I always found myself putting my data into system folders after runing out of /home space (to clean all that up later) or losing data in trying and failing to resize partitions. So I've came to conclusion that unless I get a very big hard drive, I should use one common partition for the whole file system.


Partition layout is going to be different per use, workstation vs server. Swap, most Unix/Linux today has better memory management whereas swap is not used unless run out of RAM which do not want to happen and want to increase RAM and not swap. Workstation if using hibernation will require swap to be more than RAM, a good 1.5 times is a good rule, can be higher but really want to have enough RAM not swap if can avoid, unless having a system cannot have enough RAM then can increase swap to prevent crashes. On servers best to MAX out RAM and not use any Swap, no hibernation so minimal or no swap, since very large RAM on servers not practical to have 1.5 or more swap, no more than a few gig if used just in case peaks on RAM usage but good system planning, monitoring and more than required RAM to run apps needed and not have to swap, swap is poor performance so best to max RAM and have less or no swap.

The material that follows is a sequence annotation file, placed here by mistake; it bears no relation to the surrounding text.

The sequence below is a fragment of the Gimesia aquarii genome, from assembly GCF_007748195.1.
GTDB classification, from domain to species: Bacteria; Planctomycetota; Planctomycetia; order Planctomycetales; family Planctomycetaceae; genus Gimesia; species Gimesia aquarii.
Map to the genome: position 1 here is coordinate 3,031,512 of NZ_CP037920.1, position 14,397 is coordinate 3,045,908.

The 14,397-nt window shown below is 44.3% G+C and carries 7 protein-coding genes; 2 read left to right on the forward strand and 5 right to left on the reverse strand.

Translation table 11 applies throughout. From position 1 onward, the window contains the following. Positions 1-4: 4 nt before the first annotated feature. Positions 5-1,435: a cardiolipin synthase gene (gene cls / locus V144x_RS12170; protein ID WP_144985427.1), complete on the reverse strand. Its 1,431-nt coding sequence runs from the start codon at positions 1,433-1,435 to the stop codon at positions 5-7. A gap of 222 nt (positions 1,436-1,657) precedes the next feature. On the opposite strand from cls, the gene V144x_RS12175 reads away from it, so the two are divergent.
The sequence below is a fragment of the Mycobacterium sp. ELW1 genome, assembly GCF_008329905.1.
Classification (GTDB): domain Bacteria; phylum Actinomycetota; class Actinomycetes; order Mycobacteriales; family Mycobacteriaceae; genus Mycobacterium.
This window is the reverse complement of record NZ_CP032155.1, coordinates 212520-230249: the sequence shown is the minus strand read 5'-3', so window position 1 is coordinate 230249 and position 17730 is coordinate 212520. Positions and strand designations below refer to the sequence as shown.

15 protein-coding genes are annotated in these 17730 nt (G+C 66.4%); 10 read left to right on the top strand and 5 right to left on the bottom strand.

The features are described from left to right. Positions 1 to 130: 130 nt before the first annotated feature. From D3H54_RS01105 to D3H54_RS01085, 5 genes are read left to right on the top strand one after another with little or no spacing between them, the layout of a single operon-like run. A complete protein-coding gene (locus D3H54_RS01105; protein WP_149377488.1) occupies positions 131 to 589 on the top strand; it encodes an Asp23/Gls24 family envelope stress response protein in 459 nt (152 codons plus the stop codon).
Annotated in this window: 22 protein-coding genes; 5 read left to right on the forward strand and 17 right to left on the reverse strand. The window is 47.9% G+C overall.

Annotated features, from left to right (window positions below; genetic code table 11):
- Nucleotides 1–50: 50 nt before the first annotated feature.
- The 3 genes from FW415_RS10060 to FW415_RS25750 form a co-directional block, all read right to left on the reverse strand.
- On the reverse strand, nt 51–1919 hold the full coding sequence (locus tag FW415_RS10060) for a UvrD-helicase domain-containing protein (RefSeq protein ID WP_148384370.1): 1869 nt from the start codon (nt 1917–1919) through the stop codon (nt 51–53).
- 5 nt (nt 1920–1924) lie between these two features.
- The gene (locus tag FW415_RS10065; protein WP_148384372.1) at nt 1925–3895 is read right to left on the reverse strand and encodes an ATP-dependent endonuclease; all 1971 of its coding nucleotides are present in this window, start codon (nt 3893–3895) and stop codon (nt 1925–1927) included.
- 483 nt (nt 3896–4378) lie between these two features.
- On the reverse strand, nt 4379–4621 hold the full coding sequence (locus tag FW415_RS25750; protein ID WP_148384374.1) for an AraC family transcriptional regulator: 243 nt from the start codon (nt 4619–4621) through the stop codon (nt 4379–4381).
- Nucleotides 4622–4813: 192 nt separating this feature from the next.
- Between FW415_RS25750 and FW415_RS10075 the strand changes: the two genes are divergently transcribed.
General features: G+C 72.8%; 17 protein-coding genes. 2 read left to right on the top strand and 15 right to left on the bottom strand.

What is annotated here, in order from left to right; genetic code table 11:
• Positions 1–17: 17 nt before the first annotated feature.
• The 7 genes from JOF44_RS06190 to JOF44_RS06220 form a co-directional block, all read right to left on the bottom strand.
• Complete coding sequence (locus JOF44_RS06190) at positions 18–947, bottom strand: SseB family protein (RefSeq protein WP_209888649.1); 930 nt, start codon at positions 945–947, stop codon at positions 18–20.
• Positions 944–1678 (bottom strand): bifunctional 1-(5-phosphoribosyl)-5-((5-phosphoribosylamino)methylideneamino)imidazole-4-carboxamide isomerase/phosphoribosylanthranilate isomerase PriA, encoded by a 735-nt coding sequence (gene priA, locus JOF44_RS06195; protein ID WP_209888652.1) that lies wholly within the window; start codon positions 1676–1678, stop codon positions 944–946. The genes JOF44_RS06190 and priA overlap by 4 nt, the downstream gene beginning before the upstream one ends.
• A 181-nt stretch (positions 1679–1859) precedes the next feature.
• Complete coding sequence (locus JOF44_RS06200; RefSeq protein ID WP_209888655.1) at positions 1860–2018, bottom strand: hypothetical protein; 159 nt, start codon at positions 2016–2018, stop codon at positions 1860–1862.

swap - very important, even if you have a large amount of ram.

Cause: in the caching mechanism, the data after calculating on RAM will be saved on swap to limit caching too much on RAM (preferred as a storage place for calculations)

Especially with systems using Oracle, a large swap is always needed


RAM <= 16GB --> swap = (1 or 2) x RAM

RAM > 16GB --> swap = 16GB

  • This is an example of "old news"... Ubuntu since some releases ago uses swapfile instead of a swap partition and the maximum space for it is automatically set by the installer. In some rare cases we need to increase it. Otherwise, for anyone not intending to hibernate (not recommended anyway), the deafult setting of 2GB swapfile is enough. Commented Jul 28, 2021 at 16:41